DVE Highlights & Parent College

  • Summer Social Distancing Activities

    Posted by Ms. Yan on 6/3/2020


    With summer now around the corner, and the weather getting warmer you might be thinking….”What else can we do with the kids while social distancing?” This can be a challenge especially if you are running out of activities for your children to do, since being at this from March.

    Below are some great resources to check out to hopefully jump start those ideas to get kids outside while social distancing:

    Getting Outside While Social Distancinghttps://www.healthychildren.org/English/health-issues/conditions/chest-lungs/Pages/Getting-Children-Outside.aspx

    Keep Kids Active While Social Distancing: https://www.strong4life.com/en/news/keep-kids-active-while-practicing-social-distancing

    40+ Ideas for Family Fun: https://newywithkids.com.au/family-fun-social-distancing-coronavirus/

    Ref: healthychildren.org, strong4life.com, newywithhids.com

    Comments (-1)
  • Keeping Kids Safe Online

    Posted by Ms. Yan on 5/20/2020


    With social distancing and distance learning, kids are spending a lot more time online. While kids are getting a chance to learn how to use a computer more, it is also important that we know how to keep kids safe.

    1. Make sure to talk to you kids about what is okay and what is not okay to do online. Set some rules and make sure your kids know them.
    2. Set parental setting on computer and devices.
    3. Talk to kids about NOT giving out their personal information online.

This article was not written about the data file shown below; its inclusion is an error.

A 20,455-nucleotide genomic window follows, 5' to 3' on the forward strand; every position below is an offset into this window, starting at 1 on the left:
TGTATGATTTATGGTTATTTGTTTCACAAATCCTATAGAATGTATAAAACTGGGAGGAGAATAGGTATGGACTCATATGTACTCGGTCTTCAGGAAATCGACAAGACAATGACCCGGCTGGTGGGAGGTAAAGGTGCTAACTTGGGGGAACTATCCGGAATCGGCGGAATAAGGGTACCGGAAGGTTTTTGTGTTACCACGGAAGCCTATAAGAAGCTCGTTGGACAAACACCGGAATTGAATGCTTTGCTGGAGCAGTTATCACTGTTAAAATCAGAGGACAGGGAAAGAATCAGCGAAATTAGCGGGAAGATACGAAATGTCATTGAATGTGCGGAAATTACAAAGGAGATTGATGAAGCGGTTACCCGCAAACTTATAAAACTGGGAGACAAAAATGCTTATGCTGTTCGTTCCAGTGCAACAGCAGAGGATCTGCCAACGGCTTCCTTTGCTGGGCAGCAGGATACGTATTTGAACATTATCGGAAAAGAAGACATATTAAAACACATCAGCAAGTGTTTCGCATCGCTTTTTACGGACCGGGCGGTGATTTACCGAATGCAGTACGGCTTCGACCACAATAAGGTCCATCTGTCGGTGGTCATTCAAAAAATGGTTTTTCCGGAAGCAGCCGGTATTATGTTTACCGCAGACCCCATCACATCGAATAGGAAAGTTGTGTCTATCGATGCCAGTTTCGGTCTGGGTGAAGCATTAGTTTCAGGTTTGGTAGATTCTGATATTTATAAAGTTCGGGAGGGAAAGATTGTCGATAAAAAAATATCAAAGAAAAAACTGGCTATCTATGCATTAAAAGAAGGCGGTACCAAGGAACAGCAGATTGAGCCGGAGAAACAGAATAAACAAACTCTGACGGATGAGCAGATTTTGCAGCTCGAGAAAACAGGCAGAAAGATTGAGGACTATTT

4. Double check what sites your child is going on.
    5. Set a schedule of when your child can go online.

    For more tips and great resources, check out the sites below:

    Common Sense Media - Privacy & Internet Safety: https://www.commonsensemedia.org/privacy-and-internet-safety

    Kids Health - Internet Safety: https://kidshealth.org/en/parents/net-safety.html

    Ref: calvadaynday.com, commonsensemedia.org, kidshealth.org

    Comments (-1)
  • Learning More About Social Emotional Learning (SEL)

    Posted by Ms. Yan on 5/13/2020


    With all the time we are now spending at home, it may be a good time to learn a little more about social emotional learning? SEL "…is the process in which children and adults understand and manage emotions, set and achieve positive goals, feel and show empathy for others…” to help make and keep positive relationships and make responsible choices. This just like math, science, and reading takes time and practice. Below is a site with a list of great resources to help parents in their own social emotional learning journey. There is A LOT, so pace yourself and take your time!

    SEL Resources for Parents & Communities

    Ref: casel.org, insidesel.com

    Comments (-1)
  • A for Effort and Anxiety - Management Tips for Parents & Kids

    Posted by Ms. Yan on 5/6/2020